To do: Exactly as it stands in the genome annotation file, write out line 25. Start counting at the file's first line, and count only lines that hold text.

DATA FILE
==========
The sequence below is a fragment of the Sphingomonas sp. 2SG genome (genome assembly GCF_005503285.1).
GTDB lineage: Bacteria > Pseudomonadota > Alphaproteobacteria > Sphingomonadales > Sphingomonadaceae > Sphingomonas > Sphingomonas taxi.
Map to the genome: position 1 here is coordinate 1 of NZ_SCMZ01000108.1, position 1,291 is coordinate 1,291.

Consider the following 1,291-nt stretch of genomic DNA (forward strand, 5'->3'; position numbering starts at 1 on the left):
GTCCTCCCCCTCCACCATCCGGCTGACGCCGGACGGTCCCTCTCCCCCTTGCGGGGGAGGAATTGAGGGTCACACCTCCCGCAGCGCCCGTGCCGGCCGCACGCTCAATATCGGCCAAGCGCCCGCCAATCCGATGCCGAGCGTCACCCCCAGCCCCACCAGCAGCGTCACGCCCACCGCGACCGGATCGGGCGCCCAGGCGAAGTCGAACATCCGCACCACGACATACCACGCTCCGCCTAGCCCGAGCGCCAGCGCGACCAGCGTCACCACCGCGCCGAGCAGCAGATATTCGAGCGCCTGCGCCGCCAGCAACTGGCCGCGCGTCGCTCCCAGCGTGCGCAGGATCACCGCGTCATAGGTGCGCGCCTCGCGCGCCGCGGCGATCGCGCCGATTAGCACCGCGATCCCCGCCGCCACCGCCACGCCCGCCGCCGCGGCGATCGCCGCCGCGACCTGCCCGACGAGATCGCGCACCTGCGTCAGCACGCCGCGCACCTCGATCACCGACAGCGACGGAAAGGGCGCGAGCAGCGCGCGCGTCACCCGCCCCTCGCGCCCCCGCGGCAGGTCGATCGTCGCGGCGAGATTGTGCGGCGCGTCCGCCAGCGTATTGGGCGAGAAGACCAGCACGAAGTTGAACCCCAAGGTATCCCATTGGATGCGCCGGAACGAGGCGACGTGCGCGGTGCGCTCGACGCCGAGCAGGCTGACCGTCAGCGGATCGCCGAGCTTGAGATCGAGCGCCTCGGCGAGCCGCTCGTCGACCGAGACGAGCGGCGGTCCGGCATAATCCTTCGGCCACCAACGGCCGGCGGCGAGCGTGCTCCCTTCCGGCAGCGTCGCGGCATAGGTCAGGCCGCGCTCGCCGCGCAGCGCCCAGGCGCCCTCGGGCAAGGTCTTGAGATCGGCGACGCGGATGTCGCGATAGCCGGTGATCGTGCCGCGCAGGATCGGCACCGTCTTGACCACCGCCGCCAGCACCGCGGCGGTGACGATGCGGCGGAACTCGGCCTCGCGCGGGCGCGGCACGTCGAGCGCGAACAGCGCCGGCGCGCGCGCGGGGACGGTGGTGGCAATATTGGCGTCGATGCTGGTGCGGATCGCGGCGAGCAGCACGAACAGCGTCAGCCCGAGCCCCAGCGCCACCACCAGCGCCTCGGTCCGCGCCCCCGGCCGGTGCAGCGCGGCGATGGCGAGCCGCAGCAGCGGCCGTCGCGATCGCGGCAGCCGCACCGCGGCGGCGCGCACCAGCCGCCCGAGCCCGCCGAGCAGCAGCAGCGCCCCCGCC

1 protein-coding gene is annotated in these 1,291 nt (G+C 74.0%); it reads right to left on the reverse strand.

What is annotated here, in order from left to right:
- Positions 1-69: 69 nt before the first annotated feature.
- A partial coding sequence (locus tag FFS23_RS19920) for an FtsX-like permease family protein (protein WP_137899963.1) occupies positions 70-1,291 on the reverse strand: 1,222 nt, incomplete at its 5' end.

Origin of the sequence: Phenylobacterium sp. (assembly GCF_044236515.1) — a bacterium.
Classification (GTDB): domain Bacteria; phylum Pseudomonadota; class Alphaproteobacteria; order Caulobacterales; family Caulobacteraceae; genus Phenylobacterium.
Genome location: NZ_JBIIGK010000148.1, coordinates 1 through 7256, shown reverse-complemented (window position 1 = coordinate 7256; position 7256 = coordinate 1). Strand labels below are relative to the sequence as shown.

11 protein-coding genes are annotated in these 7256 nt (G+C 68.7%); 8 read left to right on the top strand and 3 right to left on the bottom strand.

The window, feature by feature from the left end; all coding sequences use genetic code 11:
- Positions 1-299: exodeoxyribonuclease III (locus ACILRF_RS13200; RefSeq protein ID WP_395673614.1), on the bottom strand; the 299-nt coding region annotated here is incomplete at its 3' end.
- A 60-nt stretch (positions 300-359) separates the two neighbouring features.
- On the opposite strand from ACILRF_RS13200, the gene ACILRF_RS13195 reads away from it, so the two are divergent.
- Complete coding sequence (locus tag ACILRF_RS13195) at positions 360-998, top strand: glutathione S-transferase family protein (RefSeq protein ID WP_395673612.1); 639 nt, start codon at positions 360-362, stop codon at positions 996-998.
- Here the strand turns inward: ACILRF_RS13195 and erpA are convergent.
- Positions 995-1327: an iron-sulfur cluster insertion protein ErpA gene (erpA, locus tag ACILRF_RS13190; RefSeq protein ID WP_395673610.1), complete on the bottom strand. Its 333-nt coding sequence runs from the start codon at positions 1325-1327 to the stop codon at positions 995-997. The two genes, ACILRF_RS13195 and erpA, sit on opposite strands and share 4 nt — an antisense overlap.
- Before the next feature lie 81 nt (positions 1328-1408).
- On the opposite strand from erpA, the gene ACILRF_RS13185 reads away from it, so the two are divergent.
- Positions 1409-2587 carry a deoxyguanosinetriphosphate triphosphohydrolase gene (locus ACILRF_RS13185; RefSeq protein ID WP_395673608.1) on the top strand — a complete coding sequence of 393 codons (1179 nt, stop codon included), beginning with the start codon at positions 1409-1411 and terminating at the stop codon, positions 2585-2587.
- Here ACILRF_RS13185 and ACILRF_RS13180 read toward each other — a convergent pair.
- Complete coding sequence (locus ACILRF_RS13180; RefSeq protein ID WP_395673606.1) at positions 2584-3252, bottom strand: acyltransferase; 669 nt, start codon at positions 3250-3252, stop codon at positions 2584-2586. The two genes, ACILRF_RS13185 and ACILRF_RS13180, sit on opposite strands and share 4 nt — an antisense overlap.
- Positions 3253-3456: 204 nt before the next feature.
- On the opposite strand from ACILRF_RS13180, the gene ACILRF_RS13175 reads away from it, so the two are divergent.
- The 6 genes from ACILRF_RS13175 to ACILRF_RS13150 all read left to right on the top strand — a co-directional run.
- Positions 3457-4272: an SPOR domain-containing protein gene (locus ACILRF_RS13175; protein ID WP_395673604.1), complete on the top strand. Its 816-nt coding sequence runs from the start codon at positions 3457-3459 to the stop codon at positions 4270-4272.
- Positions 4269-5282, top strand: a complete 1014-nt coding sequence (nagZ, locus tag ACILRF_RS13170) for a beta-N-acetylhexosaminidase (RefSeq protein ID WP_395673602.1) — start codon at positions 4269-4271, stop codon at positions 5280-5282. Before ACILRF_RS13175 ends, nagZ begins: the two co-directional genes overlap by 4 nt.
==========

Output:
- Complete coding sequence (locus ACILRF_RS13180; RefSeq protein ID WP_395673606.1) at positions 2584-3252, bottom strand: acyltransferase; 669 nt, start codon at positions 3250-3252, stop codon at positions 2584-2586. The two genes, ACILRF_RS13185 and ACILRF_RS13180, sit on opposite strands and share 4 nt — an antisense overlap.